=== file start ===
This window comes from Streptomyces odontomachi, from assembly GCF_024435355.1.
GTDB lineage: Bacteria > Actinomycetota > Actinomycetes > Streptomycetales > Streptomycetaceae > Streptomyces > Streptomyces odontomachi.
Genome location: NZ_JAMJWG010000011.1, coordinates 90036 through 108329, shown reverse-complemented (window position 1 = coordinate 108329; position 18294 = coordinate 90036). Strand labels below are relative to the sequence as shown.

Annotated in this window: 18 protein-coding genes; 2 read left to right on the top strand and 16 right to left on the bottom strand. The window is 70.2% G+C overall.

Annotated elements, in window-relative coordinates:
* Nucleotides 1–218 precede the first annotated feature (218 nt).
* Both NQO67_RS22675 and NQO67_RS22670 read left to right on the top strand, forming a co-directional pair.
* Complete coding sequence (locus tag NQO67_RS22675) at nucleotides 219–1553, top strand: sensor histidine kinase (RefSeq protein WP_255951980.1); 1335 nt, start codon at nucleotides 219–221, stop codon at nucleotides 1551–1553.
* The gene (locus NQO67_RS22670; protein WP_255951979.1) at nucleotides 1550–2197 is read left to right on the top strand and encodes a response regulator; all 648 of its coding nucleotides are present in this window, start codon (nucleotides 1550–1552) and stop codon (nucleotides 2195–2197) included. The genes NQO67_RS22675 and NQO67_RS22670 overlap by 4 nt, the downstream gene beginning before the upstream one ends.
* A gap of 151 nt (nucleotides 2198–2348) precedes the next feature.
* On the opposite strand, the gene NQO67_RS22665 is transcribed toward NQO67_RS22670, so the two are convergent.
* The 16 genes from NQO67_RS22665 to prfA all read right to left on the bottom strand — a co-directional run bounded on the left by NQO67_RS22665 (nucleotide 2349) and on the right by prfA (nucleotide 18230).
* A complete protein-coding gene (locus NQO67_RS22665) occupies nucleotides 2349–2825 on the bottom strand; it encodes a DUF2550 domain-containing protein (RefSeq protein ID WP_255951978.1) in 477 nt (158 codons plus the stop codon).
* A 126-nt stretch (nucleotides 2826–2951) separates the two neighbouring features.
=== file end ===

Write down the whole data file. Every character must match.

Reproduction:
This window comes from Streptomyces odontomachi, from assembly GCF_024435355.1.
GTDB lineage: Bacteria > Actinomycetota > Actinomycetes > Streptomycetales > Streptomycetaceae > Streptomyces > Streptomyces odontomachi.
Genome location: NZ_JAMJWG010000011.1, coordinates 90036 through 108329, shown reverse-complemented (window position 1 = coordinate 108329; position 18294 = coordinate 90036). Strand labels below are relative to the sequence as shown.

Annotated in this window: 18 protein-coding genes; 2 read left to right on the top strand and 16 right to left on the bottom strand. The window is 70.2% G+C overall.

Annotated elements, in window-relative coordinates:
* Nucleotides 1–218 precede the first annotated feature (218 nt).
* Both NQO67_RS22675 and NQO67_RS22670 read left to right on the top strand, forming a co-directional pair.
* Complete coding sequence (locus tag NQO67_RS22675) at nucleotides 219–1553, top strand: sensor histidine kinase (RefSeq protein WP_255951980.1); 1335 nt, start codon at nucleotides 219–221, stop codon at nucleotides 1551–1553.
* The gene (locus NQO67_RS22670; protein WP_255951979.1) at nucleotides 1550–2197 is read left to right on the top strand and encodes a response regulator; all 648 of its coding nucleotides are present in this window, start codon (nucleotides 1550–1552) and stop codon (nucleotides 2195–2197) included. The genes NQO67_RS22675 and NQO67_RS22670 overlap by 4 nt, the downstream gene beginning before the upstream one ends.
* A gap of 151 nt (nucleotides 2198–2348) precedes the next feature.
* On the opposite strand, the gene NQO67_RS22665 is transcribed toward NQO67_RS22670, so the two are convergent.
* The 16 genes from NQO67_RS22665 to prfA all read right to left on the bottom strand — a co-directional run bounded on the left by NQO67_RS22665 (nucleotide 2349) and on the right by prfA (nucleotide 18230).
* A complete protein-coding gene (locus NQO67_RS22665) occupies nucleotides 2349–2825 on the bottom strand; it encodes a DUF2550 domain-containing protein (RefSeq protein ID WP_255951978.1) in 477 nt (158 codons plus the stop codon).
* A 126-nt stretch (nucleotides 2826–2951) separates the two neighbouring features.